Venture capital investor Mark Carnegie and his business partner Sergei Sergienko have named a newly discovered long-legged fly from Papua New Guinea “bitcoin”, after winning the naming rights from the Australian Museum.
The fly was confirmed as a new species by Australian Museum entomologist Dr Dan Bickel, who used the museum’s collection of more than 150,000 fly specimens from 14 countries in the Oceania region to verify its distinctiveness.
Mr Carnegie and Mr Sergienko called the fly Chrysosoma bitcoin after bidding for the naming rights at the Australian Museum Foundation Gala Dinner in 2021.
The two investors paid for the rights in cryptocurrency, a first for the museum, and Mr Carnegie said he had bought three times the amount of carbon credits needed to offset the crypto donation through Australian, Melanesian and on-chain projects.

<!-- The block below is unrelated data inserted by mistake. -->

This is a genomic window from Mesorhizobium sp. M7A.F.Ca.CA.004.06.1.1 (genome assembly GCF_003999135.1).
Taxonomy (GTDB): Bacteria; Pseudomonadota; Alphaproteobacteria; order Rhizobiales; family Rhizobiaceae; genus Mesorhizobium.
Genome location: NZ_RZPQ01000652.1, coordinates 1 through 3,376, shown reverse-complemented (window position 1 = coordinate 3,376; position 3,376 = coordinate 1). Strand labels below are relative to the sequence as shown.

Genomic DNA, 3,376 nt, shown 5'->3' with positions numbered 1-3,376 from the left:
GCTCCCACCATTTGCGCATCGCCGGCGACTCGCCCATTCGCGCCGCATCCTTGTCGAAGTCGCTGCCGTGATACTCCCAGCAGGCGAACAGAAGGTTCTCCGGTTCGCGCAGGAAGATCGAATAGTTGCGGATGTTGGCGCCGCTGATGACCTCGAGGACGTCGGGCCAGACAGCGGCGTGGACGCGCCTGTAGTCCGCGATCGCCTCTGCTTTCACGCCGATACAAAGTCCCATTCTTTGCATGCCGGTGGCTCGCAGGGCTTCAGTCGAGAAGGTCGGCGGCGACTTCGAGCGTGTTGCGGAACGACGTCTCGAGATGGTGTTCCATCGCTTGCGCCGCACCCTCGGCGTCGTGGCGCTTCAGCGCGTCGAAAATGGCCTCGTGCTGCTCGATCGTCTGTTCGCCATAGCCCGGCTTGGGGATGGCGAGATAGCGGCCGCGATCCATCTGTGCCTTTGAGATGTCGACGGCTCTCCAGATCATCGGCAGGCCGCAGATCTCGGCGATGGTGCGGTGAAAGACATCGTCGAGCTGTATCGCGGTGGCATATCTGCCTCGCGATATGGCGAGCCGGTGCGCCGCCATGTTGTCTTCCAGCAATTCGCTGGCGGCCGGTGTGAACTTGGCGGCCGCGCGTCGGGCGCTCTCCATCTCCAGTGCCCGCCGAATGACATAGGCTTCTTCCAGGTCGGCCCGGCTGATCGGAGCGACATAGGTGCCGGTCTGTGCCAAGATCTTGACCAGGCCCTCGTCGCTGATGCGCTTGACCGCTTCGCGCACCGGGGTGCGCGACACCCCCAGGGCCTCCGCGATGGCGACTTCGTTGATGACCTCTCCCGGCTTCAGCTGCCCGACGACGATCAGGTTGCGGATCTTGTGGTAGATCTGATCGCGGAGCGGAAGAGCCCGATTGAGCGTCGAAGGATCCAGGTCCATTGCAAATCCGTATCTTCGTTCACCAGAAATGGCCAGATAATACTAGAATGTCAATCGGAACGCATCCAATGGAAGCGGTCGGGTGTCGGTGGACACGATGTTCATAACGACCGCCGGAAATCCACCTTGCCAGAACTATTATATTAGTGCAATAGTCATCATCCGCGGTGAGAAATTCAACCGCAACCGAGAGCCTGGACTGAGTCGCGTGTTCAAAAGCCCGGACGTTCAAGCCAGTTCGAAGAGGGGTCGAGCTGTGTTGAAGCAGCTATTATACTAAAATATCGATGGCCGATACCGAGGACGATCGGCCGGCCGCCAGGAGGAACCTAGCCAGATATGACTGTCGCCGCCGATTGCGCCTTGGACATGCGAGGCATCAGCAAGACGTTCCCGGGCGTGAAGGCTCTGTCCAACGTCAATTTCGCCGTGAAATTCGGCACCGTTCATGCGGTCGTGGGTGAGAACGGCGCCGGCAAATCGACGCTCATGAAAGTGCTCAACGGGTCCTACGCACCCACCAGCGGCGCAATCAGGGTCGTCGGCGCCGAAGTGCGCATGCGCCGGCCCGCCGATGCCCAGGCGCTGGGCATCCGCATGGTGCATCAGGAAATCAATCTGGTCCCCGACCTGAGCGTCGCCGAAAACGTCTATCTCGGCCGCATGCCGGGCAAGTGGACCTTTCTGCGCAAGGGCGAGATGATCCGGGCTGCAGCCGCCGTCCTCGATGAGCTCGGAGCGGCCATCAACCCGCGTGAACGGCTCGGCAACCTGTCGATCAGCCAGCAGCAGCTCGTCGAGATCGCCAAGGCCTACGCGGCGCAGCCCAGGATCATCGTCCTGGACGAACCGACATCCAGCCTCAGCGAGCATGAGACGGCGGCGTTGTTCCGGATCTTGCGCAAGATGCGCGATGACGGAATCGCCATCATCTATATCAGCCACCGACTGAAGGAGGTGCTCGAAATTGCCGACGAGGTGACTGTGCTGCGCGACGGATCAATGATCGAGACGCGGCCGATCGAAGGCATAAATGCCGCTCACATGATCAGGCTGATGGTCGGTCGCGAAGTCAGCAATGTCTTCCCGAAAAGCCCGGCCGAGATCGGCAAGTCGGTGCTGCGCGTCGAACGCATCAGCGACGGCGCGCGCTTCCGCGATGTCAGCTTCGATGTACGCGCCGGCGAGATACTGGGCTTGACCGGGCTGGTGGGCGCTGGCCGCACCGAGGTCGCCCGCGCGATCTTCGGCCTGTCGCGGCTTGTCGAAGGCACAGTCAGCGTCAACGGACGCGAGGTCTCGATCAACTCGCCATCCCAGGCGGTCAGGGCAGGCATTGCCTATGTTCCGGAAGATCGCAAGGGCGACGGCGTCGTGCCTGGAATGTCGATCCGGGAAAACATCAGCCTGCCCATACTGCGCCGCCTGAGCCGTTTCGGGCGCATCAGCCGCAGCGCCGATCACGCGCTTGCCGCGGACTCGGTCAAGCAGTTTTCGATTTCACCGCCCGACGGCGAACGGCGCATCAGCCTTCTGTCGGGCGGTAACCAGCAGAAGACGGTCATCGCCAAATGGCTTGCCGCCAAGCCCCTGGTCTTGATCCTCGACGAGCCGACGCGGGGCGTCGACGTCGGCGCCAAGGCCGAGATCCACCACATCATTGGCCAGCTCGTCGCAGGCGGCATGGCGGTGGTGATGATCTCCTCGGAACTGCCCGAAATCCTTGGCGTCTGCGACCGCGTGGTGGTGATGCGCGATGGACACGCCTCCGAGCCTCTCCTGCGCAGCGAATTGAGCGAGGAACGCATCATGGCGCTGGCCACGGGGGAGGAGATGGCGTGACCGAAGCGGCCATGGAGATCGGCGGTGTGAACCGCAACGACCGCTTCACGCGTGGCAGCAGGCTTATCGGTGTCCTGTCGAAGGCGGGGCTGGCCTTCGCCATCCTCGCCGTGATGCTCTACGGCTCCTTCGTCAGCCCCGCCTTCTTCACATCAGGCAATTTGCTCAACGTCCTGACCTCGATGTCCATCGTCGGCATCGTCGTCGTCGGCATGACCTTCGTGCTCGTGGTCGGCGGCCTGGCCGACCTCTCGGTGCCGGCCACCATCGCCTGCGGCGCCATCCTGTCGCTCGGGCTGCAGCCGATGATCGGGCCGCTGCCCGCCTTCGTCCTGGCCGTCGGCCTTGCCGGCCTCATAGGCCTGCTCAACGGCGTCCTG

“I acknowledge bitcoin mining has negative environmental consequences and want to make sure no one in a crypto project with me is not clearly buying multiple offsets,” Mr Carnegie said.
Both Mr Carnegie and Mr Sergienko said cultural institutions have great opportunities to enhance IP preservation, democratise knowledge and explore new fundraising methods.
“We have the capability to reposition cultural institutions at the forefront of the digital revolution, and are dedicated to ensuring Australia doesn’t get left behind through the ongoing disruption,” Mr Carnegie said.
The new fly is a member of the family Dolichopodidae, which represents long-legged flies and has patterned brown wings and long hairs on their front legs.
Dr Bickel, who released a research paper on the fly this week, said flies are often underappreciated.